Media reactions toward Koons’ broken piece. Internet source.
Jeff Koons’ signature icon “Balloon Dog” got accidentally destroyed by a visitor at Art Wynwood, a contemporary art fair, in Miami on Feb 16, 2023. What rings are not the shattered clamor, but the outburst of coverage on the discussions that followed. Flooding social media and arts news, Koons’ “misfortune” turns out to be a chance for the art market to resurrect this broken kitsch work into a golden opportunity of reselling it at a higher price. This series of overpriced “Balloon Dog” has sparked controversies due to its kitschiness. “Balloon Dog” is a series of Limoges porcelain sculptures crafted in Bernardaud Porcelain — a French family business founded in 1863 in Limoges. The limited edition of 799 shines in various sizes and hues: blue, magenta, yellow, orange, and red. The most expensive one, an orange rendition, sold at Christie’s, an auction house, for $58.4 million. The particular “unique” one broken at Art Wynwood cost $42,000 before it was smashed — fulfilling an Adornoian prophecy on how the cultural industry exists at its worst.
The shocking part of this “Balloon Dog” breaking may not be the incident itself, but the aftermath that collectors might want to make an offer to purchase this “blown up balloon.” Along with all the sudden attention granted to Koons, one wonders if the “offers” are simply performative or if the “accident” could be a staged one — as Stephen Gamson, an art collector on the spot, once thought.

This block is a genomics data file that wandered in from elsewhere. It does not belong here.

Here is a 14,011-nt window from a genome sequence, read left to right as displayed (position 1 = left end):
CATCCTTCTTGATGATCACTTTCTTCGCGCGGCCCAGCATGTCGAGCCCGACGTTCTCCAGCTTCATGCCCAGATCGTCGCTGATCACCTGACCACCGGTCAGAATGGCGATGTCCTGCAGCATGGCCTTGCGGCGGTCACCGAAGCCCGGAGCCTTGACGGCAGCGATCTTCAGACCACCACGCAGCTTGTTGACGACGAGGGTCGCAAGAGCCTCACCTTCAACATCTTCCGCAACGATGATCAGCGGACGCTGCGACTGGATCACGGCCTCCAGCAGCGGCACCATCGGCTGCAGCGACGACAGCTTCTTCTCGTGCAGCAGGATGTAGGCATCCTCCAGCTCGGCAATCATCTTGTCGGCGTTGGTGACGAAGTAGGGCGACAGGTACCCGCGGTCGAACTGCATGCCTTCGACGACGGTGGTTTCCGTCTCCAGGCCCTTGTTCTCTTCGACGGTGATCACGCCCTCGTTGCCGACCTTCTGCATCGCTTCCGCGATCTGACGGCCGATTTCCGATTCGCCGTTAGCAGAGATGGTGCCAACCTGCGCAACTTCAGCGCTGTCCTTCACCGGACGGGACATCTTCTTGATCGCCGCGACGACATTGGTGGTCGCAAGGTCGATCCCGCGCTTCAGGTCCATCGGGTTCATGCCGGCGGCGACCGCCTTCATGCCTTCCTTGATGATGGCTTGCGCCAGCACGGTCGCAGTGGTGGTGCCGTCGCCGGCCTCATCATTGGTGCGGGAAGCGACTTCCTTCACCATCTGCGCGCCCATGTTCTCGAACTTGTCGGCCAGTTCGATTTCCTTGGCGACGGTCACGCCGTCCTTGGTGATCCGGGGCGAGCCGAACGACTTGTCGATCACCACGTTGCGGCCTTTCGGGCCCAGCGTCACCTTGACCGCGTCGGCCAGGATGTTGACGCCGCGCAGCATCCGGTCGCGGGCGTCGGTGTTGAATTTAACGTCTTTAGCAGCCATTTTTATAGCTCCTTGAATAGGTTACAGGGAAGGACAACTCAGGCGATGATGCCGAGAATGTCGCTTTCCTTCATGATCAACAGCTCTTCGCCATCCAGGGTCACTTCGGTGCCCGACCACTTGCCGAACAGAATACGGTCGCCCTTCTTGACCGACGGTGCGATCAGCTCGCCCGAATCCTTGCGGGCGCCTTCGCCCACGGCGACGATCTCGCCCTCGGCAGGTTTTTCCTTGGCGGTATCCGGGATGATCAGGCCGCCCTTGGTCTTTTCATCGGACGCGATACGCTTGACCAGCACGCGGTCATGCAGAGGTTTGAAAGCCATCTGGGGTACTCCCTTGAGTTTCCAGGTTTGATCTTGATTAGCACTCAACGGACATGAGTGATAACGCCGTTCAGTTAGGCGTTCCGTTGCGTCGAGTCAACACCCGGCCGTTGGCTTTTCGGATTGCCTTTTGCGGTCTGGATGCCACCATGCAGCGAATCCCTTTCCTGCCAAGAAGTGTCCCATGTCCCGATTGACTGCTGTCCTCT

This high-profile incident harkens back to Banksy’s dramatic “Girl With Balloon” auction in 2018 at Sotheby’s, where Banksy’s absurdist device shredded the painting in front of uninformed bidders after it was sold. Banksy’s “torn” work, soon renamed “Love is in the Bin,” went from an offered price of £1,042,000 to a resold price of £18,582,000. This more-than-tenfold increase invites us to rethink how the art market dictates. But as a reminder, Koons’ broken dog was listed at a mere $42,000 prior to breaking.
Banksy’s “Love is in the Bin.” Screengrab via Inside Edition.
Beefing up his “Balloon Dog” series, in 2013, Koons claimed “I’ve always enjoyed balloon animals because they’re like us. We’re balloons. You take a breath and you inhale, it’s an optimism. You exhale, and it’s kind of a symbol of death.” Unlike a real balloon dog that brings joy to children, Koons’ optimism comes with a cost — typically five-digit. Such a delight presents nothing more but a broken promise. After all, this contentless balloon, with its disingenuous shell, contains nothing more than an egoistic breath — as Clement Greenberg asserts, “Kitsch is deceptive.”
Koons, in his 2015 lecture “Jeff Koons Returns to SAIC,” commented on his use of reflective surfaces: “The idea of a reflective surface affirms you…you see your own reflection. It is informing you that the art happens inside you. It is an object, just a transponder. Nothing happens in it. There is no value in art.” Clearly, through reflection, he tells the truth that some “objects” can be intrinsically valueless — this echoes Michael Fried’s discussion on how arts simply fall into a mere object through “objecthood.” When an artwork becomes merely an object, it poses a dilemma to viewers of what arts can be. The kitschiness of the “Balloon Dog,” as an “object,” sparked controversy at the Château de Versailles as it appeared crude and too modern for Louis XIV’s former palace — clearly “pets are not welcomed” in this castle, neither is an overly mundane “object.”